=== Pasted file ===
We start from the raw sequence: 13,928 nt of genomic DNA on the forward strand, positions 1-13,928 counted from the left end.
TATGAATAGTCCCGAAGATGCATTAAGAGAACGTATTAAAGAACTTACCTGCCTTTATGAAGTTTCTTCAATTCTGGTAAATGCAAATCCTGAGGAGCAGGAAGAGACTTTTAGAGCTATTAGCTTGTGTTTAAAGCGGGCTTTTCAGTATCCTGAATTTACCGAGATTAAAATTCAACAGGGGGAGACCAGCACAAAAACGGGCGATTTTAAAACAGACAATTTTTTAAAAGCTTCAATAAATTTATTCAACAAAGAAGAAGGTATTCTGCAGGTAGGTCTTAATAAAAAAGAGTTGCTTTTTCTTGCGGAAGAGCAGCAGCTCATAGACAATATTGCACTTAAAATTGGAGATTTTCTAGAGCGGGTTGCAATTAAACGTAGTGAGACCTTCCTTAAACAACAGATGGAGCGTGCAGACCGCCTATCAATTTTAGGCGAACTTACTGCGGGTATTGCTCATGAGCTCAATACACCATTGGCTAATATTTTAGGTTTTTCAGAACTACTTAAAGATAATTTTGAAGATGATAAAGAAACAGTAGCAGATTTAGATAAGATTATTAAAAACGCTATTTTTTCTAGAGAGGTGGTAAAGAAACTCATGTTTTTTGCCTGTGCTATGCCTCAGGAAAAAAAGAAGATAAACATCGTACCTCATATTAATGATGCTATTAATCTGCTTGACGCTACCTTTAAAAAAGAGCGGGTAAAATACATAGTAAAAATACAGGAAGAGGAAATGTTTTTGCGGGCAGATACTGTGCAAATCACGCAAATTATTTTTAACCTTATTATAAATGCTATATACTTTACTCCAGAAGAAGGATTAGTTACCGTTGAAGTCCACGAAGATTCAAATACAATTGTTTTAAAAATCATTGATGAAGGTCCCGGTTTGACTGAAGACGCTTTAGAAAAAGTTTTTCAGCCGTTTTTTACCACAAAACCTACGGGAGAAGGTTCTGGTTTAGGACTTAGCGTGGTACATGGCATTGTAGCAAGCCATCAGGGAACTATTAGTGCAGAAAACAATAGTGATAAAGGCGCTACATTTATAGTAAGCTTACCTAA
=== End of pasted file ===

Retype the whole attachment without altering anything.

We start from the raw sequence: 13,928 nt of genomic DNA on the forward strand, positions 1-13,928 counted from the left end.
TATGAATAGTCCCGAAGATGCATTAAGAGAACGTATTAAAGAACTTACCTGCCTTTATGAAGTTTCTTCAATTCTGGTAAATGCAAATCCTGAGGAGCAGGAAGAGACTTTTAGAGCTATTAGCTTGTGTTTAAAGCGGGCTTTTCAGTATCCTGAATTTACCGAGATTAAAATTCAACAGGGGGAGACCAGCACAAAAACGGGCGATTTTAAAACAGACAATTTTTTAAAAGCTTCAATAAATTTATTCAACAAAGAAGAAGGTATTCTGCAGGTAGGTCTTAATAAAAAAGAGTTGCTTTTTCTTGCGGAAGAGCAGCAGCTCATAGACAATATTGCACTTAAAATTGGAGATTTTCTAGAGCGGGTTGCAATTAAACGTAGTGAGACCTTCCTTAAACAACAGATGGAGCGTGCAGACCGCCTATCAATTTTAGGCGAACTTACTGCGGGTATTGCTCATGAGCTCAATACACCATTGGCTAATATTTTAGGTTTTTCAGAACTACTTAAAGATAATTTTGAAGATGATAAAGAAACAGTAGCAGATTTAGATAAGATTATTAAAAACGCTATTTTTTCTAGAGAGGTGGTAAAGAAACTCATGTTTTTTGCCTGTGCTATGCCTCAGGAAAAAAAGAAGATAAACATCGTACCTCATATTAATGATGCTATTAATCTGCTTGACGCTACCTTTAAAAAAGAGCGGGTAAAATACATAGTAAAAATACAGGAAGAGGAAATGTTTTTGCGGGCAGATACTGTGCAAATCACGCAAATTATTTTTAACCTTATTATAAATGCTATATACTTTACTCCAGAAGAAGGATTAGTTACCGTTGAAGTCCACGAAGATTCAAATACAATTGTTTTAAAAATCATTGATGAAGGTCCCGGTTTGACTGAAGACGCTTTAGAAAAAGTTTTTCAGCCGTTTTTTACCACAAAACCTACGGGAGAAGGTTCTGGTTTAGGACTTAGCGTGGTACATGGCATTGTAGCAAGCCATCAGGGAACTATTAGTGCAGAAAACAATAGTGATAAAGGCGCTACATTTATAGTAAGCTTACCTAA